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I name the four powers who are behind the al-Qaeda conspiracy

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posted on Jul, 23 2005 @ 12:20 PM
There is an unwitting conspiracy between four separate powers to represent the worldwide al-Qaeda network as fiendishly clever, powerfully effective and deeply involved in the London bombings.

First, the news media. Al-Qaeda is a “narrative” and a gripping one. Everybody loves a mystery story. Everybody loves a thriller. Everybody needs a plot. All journalists have an in-built tendency to make links between things and find unifying forces at work. A series of random and unrelated facts makes for a shapeless account. Report without implicit explanation is baffling and finally boring. No British journalist I know would invent or consciously distort a report in order to exaggerate the involvement of al-Qaeda; but most of us are drawn to explanations that, well, explain.

Secondly, the Government. I would not be so rude or stupid as to suggest that ministers take any sort of satisfaction from terrorist atrocities. But leadership is made easier if there is a visible, tangible threat; and easier still if it can be represented as completely alien. Us v Them is the narrative a politician is most at home with. The BBC’s The Power of Nightmares made an important point: fear silences opposition, and governments walk tallest when an external threat can be identified and they can lead us against it. “Evil” is a more convenient opponent than stupidity, inadequacy and human dysfunction. We hold our leaders’ hands a little more tightly in the dark.

Thirdly, the security services. The police, British Intelligence, and our counter-terrorism apparatus, are all flattered in their work by headlines that suggest that the enemy is formidable, incredibly sophisticated and hard to catch. Any failure on the part of our security services to detect in advance or prevent a terrorist outrage, or to catch the terrorists afterwards, is easily explained if the terrorist movement is widely agreed to be fiendishly clever and well organised. It is not flattering to a counter-terrorism chief to suggest that his quarry is a muppet. The tale of a police mastermind calls for a criminal mastermind, too.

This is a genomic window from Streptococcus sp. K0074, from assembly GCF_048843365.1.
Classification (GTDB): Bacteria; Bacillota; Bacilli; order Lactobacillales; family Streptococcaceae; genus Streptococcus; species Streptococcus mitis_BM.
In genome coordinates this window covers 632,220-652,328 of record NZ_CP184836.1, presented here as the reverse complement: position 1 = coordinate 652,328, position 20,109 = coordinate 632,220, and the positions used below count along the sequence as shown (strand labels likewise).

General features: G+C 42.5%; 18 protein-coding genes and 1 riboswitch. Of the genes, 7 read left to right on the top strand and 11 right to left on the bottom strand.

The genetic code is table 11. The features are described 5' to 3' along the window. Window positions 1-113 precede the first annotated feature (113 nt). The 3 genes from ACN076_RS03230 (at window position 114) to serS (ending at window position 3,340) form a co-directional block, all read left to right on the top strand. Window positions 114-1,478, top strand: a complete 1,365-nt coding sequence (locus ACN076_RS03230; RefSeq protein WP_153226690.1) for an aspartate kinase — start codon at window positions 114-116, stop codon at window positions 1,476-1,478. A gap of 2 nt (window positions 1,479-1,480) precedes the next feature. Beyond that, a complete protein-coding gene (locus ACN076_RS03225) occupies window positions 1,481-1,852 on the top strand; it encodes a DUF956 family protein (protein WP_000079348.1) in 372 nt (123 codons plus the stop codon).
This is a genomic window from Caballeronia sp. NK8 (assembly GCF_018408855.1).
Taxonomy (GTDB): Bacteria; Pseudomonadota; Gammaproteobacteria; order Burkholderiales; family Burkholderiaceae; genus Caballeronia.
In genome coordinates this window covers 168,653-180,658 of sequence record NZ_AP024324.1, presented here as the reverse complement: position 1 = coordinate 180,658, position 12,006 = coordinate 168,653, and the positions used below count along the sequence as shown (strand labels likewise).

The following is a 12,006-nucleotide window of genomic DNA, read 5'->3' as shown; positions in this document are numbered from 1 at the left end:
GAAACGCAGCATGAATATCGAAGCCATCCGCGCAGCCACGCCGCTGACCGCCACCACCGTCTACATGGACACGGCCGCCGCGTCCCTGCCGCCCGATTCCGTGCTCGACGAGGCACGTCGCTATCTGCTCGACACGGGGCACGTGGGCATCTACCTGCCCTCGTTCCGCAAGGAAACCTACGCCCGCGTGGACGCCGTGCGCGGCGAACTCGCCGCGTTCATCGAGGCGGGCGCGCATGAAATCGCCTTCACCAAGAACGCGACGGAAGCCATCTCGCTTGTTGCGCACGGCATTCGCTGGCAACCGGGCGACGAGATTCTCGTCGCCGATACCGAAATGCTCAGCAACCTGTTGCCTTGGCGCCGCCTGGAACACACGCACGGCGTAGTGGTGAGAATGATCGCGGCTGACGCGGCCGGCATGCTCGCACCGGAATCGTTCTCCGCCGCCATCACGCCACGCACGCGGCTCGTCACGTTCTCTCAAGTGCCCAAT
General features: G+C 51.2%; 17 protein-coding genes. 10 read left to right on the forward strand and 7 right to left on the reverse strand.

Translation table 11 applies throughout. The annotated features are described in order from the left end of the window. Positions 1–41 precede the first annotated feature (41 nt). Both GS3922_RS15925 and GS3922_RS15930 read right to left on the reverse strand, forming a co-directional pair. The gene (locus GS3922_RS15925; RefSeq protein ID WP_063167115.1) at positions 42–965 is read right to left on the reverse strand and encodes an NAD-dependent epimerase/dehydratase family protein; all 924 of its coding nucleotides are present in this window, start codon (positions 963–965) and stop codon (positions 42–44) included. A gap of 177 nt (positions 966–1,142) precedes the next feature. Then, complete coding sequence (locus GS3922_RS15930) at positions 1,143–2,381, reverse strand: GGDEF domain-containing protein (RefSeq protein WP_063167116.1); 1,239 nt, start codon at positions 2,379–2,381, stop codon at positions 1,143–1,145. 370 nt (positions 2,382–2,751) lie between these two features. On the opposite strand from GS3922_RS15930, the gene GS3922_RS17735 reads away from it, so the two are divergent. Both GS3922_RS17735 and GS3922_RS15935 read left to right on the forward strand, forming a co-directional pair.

Finally, of course, the terrorist himself. A reputation for fearsomeness and sophistication is nothing but a boon not only to his self-esteem, but also to his efforts to recruit others to his cause. Never think that speeches about the wickedness and cruelty of al-Qaeda do other than burnish the legend.

Times Online

Very Interesting Piece of Opinion by Mister Matthew Parris.

I suggest You Read it All, this is just a Part of the Second Page.

Sure Knows how to put Things in a Perspective...

posted on Jul, 23 2005 @ 01:56 PM
LOL oh this is hillarious, hey i got a joke, what do you get when you mix souljah and some BS? giveup? ................a conspiracy theory!

posted on Jul, 23 2005 @ 02:01 PM

Originally posted by XphilesPhan
LOL oh this is hillarious, hey i got a joke, what do you get when you mix souljah and some BS? giveup? ................a conspiracy theory!

TIMES is a Respectable Newpaper in England - be careful what you Speak.

posted on Jul, 23 2005 @ 02:04 PM
while I don't always agree with what Souljah says, I fail to see how this article is BS. It makes a good point regarding the non-tangible interconnections between government, media, and terrorists. we can't focus on terrorists and terrorism outside of the contexts of the societies in which we live and the ways in which they are presented to us.

-koji K.

posted on Jul, 23 2005 @ 02:17 PM
What is more fascinating to me is the very real possibility that the bogeyman creation known as Al Qaeda was actually adopted by those who believed it truly existed as an entity intent on terrorizing the west, and who, wanting to terrorize the west themselves, unwittingly brought it into reality.

posted on Jul, 24 2005 @ 06:13 AM
From the article:
"A few days after that, much was made of the arrest in Egypt of a British Muslim whom the less-scrupulous news reports called a “chemist” (he is a biochemist). There was talk of British agents attending (or joining) his interrogation in Cairo. A statement from the Egyptian authorities denying that they had linked him to the bombing or that he was on their list of al-Qaeda suspects, did receive momentary attention — and then the story seemed to die. I do not know what has happened to it, or him."

Interesting to note now that we've seen a bombing in Egypt, almost as if someone had to prove that there were active cells in Egypt that are connected to the grander hive.

posted on Jul, 24 2005 @ 08:02 AM

Just One Comment Against this Article.

Where are all the War Supporters?

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